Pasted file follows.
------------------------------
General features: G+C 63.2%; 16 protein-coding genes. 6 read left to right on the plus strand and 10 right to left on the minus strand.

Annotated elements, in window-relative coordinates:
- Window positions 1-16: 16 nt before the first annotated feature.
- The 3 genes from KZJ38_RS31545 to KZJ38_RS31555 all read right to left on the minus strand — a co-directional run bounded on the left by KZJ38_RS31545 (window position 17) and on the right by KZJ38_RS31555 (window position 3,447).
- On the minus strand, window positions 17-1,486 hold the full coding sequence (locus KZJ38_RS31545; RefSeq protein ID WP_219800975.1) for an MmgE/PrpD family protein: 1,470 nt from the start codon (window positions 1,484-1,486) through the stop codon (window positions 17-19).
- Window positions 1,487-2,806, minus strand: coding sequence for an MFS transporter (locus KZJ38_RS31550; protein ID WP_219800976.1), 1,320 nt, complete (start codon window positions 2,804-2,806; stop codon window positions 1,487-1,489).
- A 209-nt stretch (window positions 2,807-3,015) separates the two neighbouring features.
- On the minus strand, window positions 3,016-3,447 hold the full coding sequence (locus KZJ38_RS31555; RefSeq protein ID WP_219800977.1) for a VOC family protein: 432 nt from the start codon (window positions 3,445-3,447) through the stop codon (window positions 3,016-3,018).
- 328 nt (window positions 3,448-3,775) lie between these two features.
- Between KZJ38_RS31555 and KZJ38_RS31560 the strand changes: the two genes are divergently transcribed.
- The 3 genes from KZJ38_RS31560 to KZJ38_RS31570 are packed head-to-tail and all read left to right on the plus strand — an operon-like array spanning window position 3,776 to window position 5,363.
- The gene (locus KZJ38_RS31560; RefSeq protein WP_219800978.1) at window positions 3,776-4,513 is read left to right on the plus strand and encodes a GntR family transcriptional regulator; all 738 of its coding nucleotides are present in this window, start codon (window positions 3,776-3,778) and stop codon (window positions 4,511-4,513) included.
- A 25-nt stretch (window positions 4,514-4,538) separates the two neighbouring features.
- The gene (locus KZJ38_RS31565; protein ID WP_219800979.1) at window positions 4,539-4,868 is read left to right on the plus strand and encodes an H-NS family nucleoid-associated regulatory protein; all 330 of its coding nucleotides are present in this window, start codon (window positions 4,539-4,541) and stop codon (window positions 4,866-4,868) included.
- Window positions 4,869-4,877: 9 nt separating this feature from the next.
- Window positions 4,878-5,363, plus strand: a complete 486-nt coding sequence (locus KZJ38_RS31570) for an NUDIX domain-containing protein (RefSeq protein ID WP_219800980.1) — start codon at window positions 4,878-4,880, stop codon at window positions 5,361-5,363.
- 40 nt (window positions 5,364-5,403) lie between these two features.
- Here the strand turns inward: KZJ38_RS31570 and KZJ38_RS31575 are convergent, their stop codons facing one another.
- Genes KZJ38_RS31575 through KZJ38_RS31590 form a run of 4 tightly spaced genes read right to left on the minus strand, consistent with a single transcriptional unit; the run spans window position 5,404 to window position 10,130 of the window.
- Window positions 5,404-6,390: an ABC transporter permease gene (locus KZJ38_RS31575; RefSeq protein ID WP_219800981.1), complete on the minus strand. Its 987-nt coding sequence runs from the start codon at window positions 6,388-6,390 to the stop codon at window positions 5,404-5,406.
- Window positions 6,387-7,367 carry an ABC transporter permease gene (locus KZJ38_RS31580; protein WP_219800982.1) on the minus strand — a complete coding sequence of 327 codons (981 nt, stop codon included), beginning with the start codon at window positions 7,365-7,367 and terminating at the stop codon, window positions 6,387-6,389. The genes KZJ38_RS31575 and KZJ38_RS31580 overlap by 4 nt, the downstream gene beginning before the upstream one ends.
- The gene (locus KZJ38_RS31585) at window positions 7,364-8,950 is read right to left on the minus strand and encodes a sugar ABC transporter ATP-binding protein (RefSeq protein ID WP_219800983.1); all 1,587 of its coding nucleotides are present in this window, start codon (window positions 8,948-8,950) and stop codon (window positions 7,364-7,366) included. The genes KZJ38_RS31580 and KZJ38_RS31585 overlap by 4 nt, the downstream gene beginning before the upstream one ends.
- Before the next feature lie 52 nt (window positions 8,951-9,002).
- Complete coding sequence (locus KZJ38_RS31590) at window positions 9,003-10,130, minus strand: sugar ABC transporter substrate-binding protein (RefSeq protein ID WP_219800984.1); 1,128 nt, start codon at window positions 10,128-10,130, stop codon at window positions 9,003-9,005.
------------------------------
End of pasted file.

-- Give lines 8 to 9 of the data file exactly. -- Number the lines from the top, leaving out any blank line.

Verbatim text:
- On the minus strand, window positions 3,016-3,447 hold the full coding sequence (locus KZJ38_RS31555; RefSeq protein ID WP_219800977.1) for a VOC family protein: 432 nt from the start codon (window positions 3,445-3,447) through the stop codon (window positions 3,016-3,018).
- 328 nt (window positions 3,448-3,775) lie between these two features.